How to choose the best eco or green cleaning products; Check the ingredients! (Part 3)

The obvious thing to check when you’re buying cleaning products (and anything else) is the ingredients list. So what are those ingredients anyway? You’ve probably heard the phrase ‘Ignorance is no excuse’, it means that no one else is looking out for you, you have to be informed. The law doesn’t offer you much help if you chose to be ignorant. This step takes a little more effort, but as they say, “you’re worth it!”

Obvious signs of hazardous ingredients need to be understood!

It’s best to avoid products labelled ‘Poison’ ! Image source DeviantArt by HauntingVisionsStock

3.  Does it contain any hazardous chemicals? A Poison sign, or a caution symbol, or a flammable substance symbol, or a ‘keep out of reach’ notice; these need to be considered and understood.

Take extreme care with flamable products.

Take extreme care with flamable products, they are generally toxic. Image source DeviantArt by lilith187

If it is designed to kill insects or mould it may not be very healthy for other living things, like people, especially cute little people, or pets.

Keep in mind that people or animals with a lower body weight can tolerate a much smaller amount of chemicals before they are affected. Someone a quarter your size gets a dose of chemicals 4 times what you get (proportionately).

Checking the ingredients is really important. If you need help (and who doesn’t?), get a copy of The Chemical Maze, in Book form or The Chemical Maze App (iPhone).

The Chemical Maze App

The Chemical Maze App is easy to have on hand.

Chemical Maze - Complete Edition -The ultimate shopping guide to decode the Food Additives and Cosmetic Ingredients Maze - Gridstone Pty Ltd The Chemical Maze is an indispensable and quick and easy reference for looking up the ingredients in food and cosmetics. The cosmetics section covers most cleaning ingredients. Yes, we put the same sorts of chemicals on our faces as we use to clean our floors! (All for the sake of beauty or fashion.) The internet is of course a great way to research ingredients too. Make sure you go to reputable sites, preferably university research papers or one of the not-for-profit groups’ chemical indexes.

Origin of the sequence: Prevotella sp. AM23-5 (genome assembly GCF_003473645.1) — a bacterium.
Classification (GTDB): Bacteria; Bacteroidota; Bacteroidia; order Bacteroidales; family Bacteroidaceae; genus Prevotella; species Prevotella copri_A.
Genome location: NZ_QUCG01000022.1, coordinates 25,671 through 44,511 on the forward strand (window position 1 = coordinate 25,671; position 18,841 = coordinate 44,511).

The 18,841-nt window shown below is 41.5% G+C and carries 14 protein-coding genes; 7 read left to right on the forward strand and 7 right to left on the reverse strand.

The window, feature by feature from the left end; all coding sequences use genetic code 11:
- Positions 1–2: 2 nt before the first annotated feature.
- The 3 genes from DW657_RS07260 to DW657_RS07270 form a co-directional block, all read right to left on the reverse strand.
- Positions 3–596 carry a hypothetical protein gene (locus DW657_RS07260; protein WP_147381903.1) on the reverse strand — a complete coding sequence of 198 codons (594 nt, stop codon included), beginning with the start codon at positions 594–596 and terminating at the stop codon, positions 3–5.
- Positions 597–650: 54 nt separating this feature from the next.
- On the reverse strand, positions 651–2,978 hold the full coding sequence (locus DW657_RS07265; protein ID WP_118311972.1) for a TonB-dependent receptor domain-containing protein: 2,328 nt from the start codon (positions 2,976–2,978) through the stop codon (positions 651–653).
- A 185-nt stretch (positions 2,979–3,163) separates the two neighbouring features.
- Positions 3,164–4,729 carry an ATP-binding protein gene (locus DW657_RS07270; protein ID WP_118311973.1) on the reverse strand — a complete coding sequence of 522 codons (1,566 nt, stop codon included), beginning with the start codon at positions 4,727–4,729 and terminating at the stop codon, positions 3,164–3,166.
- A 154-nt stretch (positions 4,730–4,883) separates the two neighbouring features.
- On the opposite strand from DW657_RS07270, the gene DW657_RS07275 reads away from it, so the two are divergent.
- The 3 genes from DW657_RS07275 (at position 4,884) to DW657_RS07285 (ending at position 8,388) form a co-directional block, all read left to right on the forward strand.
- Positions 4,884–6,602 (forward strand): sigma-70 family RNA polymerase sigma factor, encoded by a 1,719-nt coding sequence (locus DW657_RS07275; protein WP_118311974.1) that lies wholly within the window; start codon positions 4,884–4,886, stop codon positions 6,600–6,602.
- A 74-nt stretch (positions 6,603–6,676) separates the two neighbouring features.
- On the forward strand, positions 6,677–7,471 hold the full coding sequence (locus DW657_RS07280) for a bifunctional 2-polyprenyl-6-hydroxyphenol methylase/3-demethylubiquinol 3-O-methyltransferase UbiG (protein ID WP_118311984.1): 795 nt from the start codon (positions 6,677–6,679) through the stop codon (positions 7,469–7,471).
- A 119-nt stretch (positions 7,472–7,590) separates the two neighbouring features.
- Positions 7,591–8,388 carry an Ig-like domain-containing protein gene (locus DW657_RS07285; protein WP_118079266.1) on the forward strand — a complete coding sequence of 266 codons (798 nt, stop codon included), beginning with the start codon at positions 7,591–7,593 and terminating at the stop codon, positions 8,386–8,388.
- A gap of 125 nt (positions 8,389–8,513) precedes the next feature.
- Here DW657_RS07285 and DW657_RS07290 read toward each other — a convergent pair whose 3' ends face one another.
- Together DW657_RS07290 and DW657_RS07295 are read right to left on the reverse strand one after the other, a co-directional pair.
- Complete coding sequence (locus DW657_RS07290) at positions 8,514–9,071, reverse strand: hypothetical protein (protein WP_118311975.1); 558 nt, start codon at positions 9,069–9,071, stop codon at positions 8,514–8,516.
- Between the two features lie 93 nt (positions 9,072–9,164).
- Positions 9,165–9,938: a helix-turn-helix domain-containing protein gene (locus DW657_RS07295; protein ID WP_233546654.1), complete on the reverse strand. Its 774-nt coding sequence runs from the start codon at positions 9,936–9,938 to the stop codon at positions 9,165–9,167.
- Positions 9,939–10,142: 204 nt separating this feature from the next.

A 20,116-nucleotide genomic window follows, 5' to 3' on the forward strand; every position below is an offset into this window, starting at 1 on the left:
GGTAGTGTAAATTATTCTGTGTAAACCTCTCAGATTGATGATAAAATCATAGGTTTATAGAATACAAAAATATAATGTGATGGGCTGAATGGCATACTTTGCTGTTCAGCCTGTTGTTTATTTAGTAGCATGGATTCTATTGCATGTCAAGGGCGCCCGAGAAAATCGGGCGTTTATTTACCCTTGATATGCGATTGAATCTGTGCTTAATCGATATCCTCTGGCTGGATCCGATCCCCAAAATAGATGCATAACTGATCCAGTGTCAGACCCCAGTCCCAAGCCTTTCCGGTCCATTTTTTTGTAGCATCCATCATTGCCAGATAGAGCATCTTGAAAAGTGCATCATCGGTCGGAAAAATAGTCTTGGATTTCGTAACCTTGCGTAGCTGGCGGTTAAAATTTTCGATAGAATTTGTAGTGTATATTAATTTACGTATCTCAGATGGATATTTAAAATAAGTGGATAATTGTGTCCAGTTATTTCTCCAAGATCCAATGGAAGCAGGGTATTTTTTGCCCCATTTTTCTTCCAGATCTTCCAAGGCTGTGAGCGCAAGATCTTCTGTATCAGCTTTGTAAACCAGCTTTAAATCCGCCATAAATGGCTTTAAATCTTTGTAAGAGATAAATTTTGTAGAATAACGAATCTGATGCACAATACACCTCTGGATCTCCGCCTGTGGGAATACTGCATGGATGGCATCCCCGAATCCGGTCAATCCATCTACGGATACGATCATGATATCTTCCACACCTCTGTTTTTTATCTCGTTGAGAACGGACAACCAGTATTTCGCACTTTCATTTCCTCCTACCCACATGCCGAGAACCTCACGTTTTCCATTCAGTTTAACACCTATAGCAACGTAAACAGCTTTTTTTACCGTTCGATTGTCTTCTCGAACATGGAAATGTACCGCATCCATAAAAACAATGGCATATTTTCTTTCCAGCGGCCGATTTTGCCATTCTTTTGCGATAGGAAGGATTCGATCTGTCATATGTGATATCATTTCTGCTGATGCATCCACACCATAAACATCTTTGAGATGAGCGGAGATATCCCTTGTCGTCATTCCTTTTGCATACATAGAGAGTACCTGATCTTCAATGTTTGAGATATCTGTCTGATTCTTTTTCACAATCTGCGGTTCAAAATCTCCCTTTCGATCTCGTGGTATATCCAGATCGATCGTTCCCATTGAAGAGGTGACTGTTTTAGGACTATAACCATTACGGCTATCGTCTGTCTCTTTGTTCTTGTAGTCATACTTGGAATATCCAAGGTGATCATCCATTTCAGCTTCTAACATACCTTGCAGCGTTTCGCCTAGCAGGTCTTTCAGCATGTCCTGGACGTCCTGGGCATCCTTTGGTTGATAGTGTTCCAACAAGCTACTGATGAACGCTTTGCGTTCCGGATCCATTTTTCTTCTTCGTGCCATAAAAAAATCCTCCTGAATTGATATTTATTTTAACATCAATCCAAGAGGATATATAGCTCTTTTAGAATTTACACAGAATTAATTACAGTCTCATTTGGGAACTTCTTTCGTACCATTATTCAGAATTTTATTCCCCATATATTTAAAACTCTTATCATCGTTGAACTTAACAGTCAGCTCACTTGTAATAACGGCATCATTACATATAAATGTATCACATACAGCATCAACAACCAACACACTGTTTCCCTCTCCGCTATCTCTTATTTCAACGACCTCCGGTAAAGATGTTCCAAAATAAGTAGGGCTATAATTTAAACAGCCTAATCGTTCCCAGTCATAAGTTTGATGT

If the ingredients appear acceptable, consider the confidence you have in the manufacturer. Cleaning products only need to have 80% of their ingredients listed. So if there’s anything a bit ‘iffy’ in that 80%, you can be sure the undeclared 20% is not going to be better! To find out about the other 20%, you need to approach the manufacturer and ask for a full ingredients declaration, or ask for a MSDS (Material Safety Data Sheet). The MSDS will give details of possible hazards, which will indicate how safe it is.

Heed the warnings on packaging!

This warning label was on a box of wire. Not all manufacturers are as socially responsible in declaring the hazards of using their products.  Image source DeviantArt by JennyAnyStock

When you’ve followed the three steps outlined so far, you’ll have culled most of the greenwash products. Your shortlist of products will be modern, locally made and have healthy ingredients. But there’s more to consider, see part 4 of this series.

Natural Mould Removal

Mould thrives in damp, humid conditions, the sort of conditions frequently felt in Sydney! Mould spores can present a health hazard, especially for people with respiratory issues such as asthma, and it is best to deal with the problem quickly. Fortunately, there are several natural mould removal options for you to chose from. Avoid using strong and unnecessary chemicals, they have a whole different range of health issues!

There are 3 natural products that perform really well.

Lencia Bathroom mould and mildew cleaner

Lencia removes mould and mildew from bathrooms.

First, I can recommend Lencia, made in NSW by Citrus

Lencia dilution bottle with foaming trigger

Lencia spray bottle with foaming trigger.

Resources Lencia is specifically designed to address bathroom mould. Lencia contains a natural mildecide and fungicide, and is extremely economical. It is available in a 1 Litre or 5 Litre concentrate, and is used in a 1 in 10 dilution. This means that you use just 50ml in a 500ml spray bottle! I recommend the specially marked spray bottle, it is calibrated, which means it has markings showing 50ml, 100ml, 150ml etc on the side of the bottle, and it has a foaming trigger, so the froth stays put on the wall when you spray it. It also has the full instructions printed on the bottle. It can be used in other areas of the house, such as on paths that have become slippery and black, or on exterior paintwork that has developed a green hue!

Fungiver Mould and Mildew Remover

Fungiver Mould and Mildew Remover

The second is a more expensive but very effective spray called Fungiver. Fungiver will also lighten any staining that has resulted from mould.

The third is Clove Oil – in 25ml or 5ml bottle. Clove Oil is particularly

Clove Oil

Use Clove Oil to kill mould on leather and wood.

useful if you have leather shoes, bags or jackets that have developed mould. You can use a few drops of clove oil on a damp cloth, the mould will wipe off the leather, and get killed in the process. There is an added bonus of a very yummy fresh smell! You can also put a few drops of clove oil in some water, and rinse your wash cloth in that, then clean the mould away.  Clove oil is also good for removing mould from timber furniture or decorative items, a common problem with furniture and artifacts which have come from the tropics.

There are ‘common’ remedies for mould, which also work and are part of the natural bicarb soda and vinegar cleaning routine. The basic premise is that acid kills mould. Vinegar is an acid commonly found in most homes (get some cheap vinegar, dont waste the balsamic!). Do a test patch on leathers and wood to make sure you don’t damage the surface.